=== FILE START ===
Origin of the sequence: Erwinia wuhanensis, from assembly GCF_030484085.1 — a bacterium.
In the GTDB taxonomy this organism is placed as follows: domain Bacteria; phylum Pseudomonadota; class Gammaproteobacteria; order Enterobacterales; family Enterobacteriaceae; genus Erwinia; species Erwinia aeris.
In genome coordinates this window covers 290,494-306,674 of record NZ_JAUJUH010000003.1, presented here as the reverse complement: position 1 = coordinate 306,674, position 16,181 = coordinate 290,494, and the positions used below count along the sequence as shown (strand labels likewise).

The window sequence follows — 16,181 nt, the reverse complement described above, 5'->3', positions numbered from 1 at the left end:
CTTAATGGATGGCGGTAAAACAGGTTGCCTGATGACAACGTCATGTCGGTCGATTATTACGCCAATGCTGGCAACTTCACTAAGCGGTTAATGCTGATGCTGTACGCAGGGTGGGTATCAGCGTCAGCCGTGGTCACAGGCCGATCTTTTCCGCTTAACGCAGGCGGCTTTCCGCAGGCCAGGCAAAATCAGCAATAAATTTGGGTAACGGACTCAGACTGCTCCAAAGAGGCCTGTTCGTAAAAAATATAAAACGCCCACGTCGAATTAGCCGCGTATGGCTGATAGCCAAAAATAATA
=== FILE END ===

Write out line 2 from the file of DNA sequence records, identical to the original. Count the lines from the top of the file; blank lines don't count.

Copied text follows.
In the GTDB taxonomy this organism is placed as follows: domain Bacteria; phylum Pseudomonadota; class Gammaproteobacteria; order Enterobacterales; family Enterobacteriaceae; genus Erwinia; species Erwinia aeris.